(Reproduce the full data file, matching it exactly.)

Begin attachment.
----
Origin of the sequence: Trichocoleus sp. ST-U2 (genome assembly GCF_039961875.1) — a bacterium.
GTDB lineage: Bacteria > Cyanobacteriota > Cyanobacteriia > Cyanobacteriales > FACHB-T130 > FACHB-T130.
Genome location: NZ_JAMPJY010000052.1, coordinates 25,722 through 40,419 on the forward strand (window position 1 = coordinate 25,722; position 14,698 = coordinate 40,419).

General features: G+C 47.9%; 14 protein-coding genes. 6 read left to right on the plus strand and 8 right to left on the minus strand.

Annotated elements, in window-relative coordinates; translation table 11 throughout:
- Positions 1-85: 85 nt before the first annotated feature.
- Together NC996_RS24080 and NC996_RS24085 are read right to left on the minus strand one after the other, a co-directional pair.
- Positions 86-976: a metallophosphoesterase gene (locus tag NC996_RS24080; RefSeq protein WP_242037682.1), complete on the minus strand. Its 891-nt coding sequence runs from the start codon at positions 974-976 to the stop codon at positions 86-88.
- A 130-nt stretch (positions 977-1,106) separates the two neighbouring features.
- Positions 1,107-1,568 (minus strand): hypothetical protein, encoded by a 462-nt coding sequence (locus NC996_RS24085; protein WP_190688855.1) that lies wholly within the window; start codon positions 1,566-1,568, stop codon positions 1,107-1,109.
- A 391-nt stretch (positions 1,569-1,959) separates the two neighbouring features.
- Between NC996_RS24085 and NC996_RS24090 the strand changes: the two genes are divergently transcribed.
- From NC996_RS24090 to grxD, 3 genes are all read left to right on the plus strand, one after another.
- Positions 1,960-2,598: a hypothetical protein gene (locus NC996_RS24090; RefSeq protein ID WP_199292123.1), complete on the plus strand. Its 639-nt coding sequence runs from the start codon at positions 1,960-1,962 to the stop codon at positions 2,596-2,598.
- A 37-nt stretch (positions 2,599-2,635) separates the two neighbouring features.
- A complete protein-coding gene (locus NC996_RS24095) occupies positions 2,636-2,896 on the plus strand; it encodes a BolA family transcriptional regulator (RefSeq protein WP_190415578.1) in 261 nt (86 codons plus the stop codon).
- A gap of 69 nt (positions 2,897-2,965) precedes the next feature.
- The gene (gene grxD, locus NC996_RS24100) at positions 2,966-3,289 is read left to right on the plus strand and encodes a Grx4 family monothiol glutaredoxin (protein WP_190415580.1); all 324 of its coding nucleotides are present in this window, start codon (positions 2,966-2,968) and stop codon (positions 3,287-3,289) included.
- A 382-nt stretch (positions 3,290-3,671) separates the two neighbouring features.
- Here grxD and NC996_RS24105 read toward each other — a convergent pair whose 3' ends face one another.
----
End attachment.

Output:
Origin of the sequence: Trichocoleus sp. ST-U2 (genome assembly GCF_039961875.1) — a bacterium.
GTDB lineage: Bacteria > Cyanobacteriota > Cyanobacteriia > Cyanobacteriales > FACHB-T130 > FACHB-T130.
Genome location: NZ_JAMPJY010000052.1, coordinates 25,722 through 40,419 on the forward strand (window position 1 = coordinate 25,722; position 14,698 = coordinate 40,419).

General features: G+C 47.9%; 14 protein-coding genes. 6 read left to right on the plus strand and 8 right to left on the minus strand.

Annotated elements, in window-relative coordinates; translation table 11 throughout:
- Positions 1-85: 85 nt before the first annotated feature.
- Together NC996_RS24080 and NC996_RS24085 are read right to left on the minus strand one after the other, a co-directional pair.
- Positions 86-976: a metallophosphoesterase gene (locus tag NC996_RS24080; RefSeq protein WP_242037682.1), complete on the minus strand. Its 891-nt coding sequence runs from the start codon at positions 974-976 to the stop codon at positions 86-88.
- A 130-nt stretch (positions 977-1,106) separates the two neighbouring features.
- Positions 1,107-1,568 (minus strand): hypothetical protein, encoded by a 462-nt coding sequence (locus NC996_RS24085; protein WP_190688855.1) that lies wholly within the window; start codon positions 1,566-1,568, stop codon positions 1,107-1,109.
- A 391-nt stretch (positions 1,569-1,959) separates the two neighbouring features.
- Between NC996_RS24085 and NC996_RS24090 the strand changes: the two genes are divergently transcribed.
- From NC996_RS24090 to grxD, 3 genes are all read left to right on the plus strand, one after another.
- Positions 1,960-2,598: a hypothetical protein gene (locus NC996_RS24090; RefSeq protein ID WP_199292123.1), complete on the plus strand. Its 639-nt coding sequence runs from the start codon at positions 1,960-1,962 to the stop codon at positions 2,596-2,598.
- A 37-nt stretch (positions 2,599-2,635) separates the two neighbouring features.
- A complete protein-coding gene (locus NC996_RS24095) occupies positions 2,636-2,896 on the plus strand; it encodes a BolA family transcriptional regulator (RefSeq protein WP_190415578.1) in 261 nt (86 codons plus the stop codon).
- A gap of 69 nt (positions 2,897-2,965) precedes the next feature.
- The gene (gene grxD, locus NC996_RS24100) at positions 2,966-3,289 is read left to right on the plus strand and encodes a Grx4 family monothiol glutaredoxin (protein WP_190415580.1); all 324 of its coding nucleotides are present in this window, start codon (positions 2,966-2,968) and stop codon (positions 3,287-3,289) included.
- A 382-nt stretch (positions 3,290-3,671) separates the two neighbouring features.
- Here grxD and NC996_RS24105 read toward each other — a convergent pair whose 3' ends face one another.